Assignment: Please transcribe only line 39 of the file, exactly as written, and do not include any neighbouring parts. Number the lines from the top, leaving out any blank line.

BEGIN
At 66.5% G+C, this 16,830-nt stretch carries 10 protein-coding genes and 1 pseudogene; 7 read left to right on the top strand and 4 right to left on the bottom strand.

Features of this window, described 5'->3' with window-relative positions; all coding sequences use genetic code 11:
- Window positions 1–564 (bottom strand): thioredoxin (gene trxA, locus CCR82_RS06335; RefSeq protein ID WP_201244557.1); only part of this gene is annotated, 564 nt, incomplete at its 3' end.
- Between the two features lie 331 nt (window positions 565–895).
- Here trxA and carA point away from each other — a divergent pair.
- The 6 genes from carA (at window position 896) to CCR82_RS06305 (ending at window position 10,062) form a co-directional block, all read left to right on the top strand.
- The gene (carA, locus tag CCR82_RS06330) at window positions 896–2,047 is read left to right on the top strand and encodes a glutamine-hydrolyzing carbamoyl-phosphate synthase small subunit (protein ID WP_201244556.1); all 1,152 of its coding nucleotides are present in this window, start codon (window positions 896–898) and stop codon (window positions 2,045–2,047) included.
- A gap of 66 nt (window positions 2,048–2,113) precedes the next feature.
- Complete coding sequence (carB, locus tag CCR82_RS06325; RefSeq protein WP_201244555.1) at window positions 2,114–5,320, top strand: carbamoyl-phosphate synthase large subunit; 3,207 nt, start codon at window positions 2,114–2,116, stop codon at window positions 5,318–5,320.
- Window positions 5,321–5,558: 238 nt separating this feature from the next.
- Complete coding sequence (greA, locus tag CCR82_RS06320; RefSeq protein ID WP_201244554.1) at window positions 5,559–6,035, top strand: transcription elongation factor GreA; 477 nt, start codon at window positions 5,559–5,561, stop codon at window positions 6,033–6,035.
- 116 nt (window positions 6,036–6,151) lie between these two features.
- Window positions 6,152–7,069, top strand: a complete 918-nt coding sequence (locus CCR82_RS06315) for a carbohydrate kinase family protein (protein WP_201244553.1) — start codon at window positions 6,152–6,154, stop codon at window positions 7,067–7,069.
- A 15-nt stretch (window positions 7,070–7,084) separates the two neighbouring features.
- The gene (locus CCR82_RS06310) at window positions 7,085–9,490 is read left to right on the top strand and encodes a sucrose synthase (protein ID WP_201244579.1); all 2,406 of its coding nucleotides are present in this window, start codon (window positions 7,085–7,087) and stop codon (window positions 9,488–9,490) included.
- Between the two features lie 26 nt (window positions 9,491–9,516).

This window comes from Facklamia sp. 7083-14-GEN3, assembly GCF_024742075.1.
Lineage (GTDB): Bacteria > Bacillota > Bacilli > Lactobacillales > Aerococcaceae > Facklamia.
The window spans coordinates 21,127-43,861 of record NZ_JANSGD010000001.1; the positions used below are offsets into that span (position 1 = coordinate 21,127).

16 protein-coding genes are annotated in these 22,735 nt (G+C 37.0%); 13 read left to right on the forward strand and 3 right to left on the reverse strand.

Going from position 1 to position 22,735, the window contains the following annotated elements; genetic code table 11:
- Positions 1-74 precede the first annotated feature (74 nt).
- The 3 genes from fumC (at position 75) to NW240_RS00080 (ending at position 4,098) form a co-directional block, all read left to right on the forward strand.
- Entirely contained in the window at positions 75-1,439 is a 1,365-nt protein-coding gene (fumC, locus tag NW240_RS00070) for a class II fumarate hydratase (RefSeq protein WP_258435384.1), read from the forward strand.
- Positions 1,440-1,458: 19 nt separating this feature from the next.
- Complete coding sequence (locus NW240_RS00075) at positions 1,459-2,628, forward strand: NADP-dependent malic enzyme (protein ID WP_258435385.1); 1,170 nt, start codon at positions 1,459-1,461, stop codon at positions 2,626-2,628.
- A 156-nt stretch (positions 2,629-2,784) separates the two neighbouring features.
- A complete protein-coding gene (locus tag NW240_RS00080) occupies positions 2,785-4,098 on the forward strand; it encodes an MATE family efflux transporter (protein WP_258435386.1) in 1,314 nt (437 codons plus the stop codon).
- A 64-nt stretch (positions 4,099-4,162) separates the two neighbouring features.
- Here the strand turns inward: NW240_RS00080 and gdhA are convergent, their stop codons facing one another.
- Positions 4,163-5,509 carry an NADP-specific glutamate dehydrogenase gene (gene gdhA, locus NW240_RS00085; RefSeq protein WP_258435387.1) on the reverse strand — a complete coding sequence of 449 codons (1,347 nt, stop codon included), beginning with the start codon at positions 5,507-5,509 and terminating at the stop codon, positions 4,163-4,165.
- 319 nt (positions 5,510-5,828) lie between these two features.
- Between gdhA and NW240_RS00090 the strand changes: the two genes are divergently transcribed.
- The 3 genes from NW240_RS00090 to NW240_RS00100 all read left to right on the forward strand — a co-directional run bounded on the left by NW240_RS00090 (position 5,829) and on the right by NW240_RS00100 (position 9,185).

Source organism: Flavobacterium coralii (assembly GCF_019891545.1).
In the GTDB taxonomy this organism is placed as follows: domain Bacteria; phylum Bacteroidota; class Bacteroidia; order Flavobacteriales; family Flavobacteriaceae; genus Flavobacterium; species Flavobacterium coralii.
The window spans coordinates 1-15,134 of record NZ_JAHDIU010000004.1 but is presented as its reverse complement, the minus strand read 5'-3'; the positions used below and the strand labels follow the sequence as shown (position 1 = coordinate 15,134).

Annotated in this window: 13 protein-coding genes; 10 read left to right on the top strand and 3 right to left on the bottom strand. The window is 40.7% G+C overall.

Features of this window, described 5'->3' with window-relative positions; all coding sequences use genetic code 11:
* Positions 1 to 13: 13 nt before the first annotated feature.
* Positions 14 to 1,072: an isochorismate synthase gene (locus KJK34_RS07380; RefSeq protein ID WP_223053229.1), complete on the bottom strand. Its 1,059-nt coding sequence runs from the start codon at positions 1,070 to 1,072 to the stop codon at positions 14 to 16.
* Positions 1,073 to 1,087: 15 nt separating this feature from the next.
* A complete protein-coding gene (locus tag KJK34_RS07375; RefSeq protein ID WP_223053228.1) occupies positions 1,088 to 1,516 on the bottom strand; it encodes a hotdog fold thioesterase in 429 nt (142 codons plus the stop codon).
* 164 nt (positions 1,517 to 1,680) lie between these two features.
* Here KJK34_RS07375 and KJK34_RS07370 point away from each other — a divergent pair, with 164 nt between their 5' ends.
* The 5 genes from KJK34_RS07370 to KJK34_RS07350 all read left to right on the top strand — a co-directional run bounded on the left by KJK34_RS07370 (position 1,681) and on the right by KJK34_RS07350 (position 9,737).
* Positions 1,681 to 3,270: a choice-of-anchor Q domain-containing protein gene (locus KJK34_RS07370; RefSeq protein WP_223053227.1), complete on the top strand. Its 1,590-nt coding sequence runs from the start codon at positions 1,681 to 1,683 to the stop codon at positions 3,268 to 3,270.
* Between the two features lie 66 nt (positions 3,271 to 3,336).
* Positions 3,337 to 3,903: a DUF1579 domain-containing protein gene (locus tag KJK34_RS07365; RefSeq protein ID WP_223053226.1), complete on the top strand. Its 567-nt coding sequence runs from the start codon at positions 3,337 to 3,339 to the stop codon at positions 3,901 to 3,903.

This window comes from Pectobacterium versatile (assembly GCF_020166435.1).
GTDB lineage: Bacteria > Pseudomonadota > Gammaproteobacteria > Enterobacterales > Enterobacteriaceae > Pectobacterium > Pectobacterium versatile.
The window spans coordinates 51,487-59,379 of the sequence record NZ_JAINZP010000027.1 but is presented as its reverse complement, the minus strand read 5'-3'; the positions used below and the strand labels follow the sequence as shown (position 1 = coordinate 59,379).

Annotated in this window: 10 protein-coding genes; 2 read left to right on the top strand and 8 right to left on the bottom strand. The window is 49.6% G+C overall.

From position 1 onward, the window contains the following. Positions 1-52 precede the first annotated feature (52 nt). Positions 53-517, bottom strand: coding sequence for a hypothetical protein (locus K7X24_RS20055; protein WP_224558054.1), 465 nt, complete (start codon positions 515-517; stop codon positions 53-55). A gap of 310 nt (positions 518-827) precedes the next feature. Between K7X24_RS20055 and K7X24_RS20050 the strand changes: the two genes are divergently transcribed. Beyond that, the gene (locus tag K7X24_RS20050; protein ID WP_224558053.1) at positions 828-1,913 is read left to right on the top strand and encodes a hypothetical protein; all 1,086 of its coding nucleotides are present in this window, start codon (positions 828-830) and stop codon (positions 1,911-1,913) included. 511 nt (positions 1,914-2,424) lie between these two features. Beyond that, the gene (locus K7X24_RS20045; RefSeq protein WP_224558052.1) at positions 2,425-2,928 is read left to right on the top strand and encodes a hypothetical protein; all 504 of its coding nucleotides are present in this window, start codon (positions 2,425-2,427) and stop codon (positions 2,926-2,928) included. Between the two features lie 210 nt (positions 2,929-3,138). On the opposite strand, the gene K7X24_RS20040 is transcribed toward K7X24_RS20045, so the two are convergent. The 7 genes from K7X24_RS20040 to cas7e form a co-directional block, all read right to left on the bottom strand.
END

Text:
Features of this window, described 5'->3' with window-relative positions; all coding sequences use genetic code 11: